This is the point I feel I can point out that this is not yet another “film vs. digital” argument. Digital photography is not to blame for over complication of function. Leica proved this when they made the Leica M60. A digital camera with a shutter dial and ISO control is just as viable a machine – depending on preference – as any other digital camera. No, my beef here is with the manufacturers of cameras, and in fact what I see as the abuse of the concept of automation. Automation is supposed to make things less complicated although in reality it’s had the opposite effect. Combine this with the almost blind path toward technological convergence and we are left with machines that do everything, and yet somehow nothing more entirely simultaneously.
Technology removes the need to think
Don’t get me wrong, I think technology is wonderful, it’s a fascinating beast who’s constant development moves at a pace faster than human development by an order of magnitude. So fast in fact that when we create a computer that becomes unbeatable at an immensely in-depth board game, we have to remind ourselves of the danger of what we are creating.
The problem is, it’s become a distraction. In many fields – with photography being a very good example – it’s become a something that takes as much as it gives. Would you believe my Sony A7rii has a mode called Automatic AF. Automatic automatic focus! Just take a second to think about how ludicrous that is. Don’t ask me what it does, I don’t know, and I don’t care. But I guarantee you that for whatever it achieves for the user, it provides just as much of a reductive experience as it does the opposite. In short, technology like this takes away the need to think.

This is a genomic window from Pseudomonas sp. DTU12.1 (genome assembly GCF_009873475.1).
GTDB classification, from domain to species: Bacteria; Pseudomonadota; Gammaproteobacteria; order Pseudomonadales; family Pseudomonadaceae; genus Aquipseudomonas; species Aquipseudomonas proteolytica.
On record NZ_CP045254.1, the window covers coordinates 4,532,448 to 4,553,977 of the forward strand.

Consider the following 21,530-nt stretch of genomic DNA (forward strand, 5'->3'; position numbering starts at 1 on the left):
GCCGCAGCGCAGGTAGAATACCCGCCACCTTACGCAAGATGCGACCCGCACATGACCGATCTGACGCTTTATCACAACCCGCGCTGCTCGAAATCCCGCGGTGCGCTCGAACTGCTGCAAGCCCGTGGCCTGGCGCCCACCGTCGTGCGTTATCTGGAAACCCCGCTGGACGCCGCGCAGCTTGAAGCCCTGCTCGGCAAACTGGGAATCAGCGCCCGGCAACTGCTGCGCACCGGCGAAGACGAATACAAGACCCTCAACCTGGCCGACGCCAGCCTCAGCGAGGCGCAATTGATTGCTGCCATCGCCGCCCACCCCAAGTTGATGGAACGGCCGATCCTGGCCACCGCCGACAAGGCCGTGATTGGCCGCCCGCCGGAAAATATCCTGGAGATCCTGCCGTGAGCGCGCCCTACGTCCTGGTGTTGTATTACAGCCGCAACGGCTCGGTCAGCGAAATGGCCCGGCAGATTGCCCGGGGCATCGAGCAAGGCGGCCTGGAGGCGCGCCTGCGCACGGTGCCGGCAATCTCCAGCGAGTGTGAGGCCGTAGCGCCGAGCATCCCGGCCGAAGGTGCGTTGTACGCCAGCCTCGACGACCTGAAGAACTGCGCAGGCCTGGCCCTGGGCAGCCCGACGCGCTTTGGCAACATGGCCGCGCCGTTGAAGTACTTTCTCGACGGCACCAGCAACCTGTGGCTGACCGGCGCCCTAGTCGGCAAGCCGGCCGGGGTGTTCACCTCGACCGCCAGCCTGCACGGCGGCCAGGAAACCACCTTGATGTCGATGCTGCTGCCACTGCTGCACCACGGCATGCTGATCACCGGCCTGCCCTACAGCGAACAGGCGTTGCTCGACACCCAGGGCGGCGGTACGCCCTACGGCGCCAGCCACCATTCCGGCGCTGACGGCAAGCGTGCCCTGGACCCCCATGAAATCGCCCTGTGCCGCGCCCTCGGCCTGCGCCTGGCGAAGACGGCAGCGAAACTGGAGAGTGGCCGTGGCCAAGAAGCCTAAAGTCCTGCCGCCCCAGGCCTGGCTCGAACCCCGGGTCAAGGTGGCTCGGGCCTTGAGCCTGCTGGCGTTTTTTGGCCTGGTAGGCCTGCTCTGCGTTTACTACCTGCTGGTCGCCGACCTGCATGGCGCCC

A meditative process
The ultimate irony of this is that when I use my fully manual meter-less film camera, I find the process of having to think about what I’m doing so greatly more meditative than the process of using a camera where I can shoot in a way that I don’t have to think at all.
Herein lies the beauty of shooting film for me. For all that the technology of digital brings us photographers. Film photography’s ability to sit outside of those “advances” offers us photographers some respite from technology. It offers us a chance to indulge in something pure. Give me a battered old Leica M3 over any digital camera any day of the week, not just for the joy of film, but also just for the escape from all the damned bloody buttons that modern technology brings us!
All images ©Hamish Gill
About The Author
Hamish Gill is a professional photographer who shoots both film and digital. He’s been taking photos since he was a child and working as a photographer in one form or another for coming on a decade. He is also a dedicated blogger with a penchant for 35mm compact cameras and rangefinders.
You can find some of his Hamish’s work here http://shootrewind.com
And if you share his interest cameras, you might like to check out http://www.35mmc.com
You can also follow him on twitter @HamishGill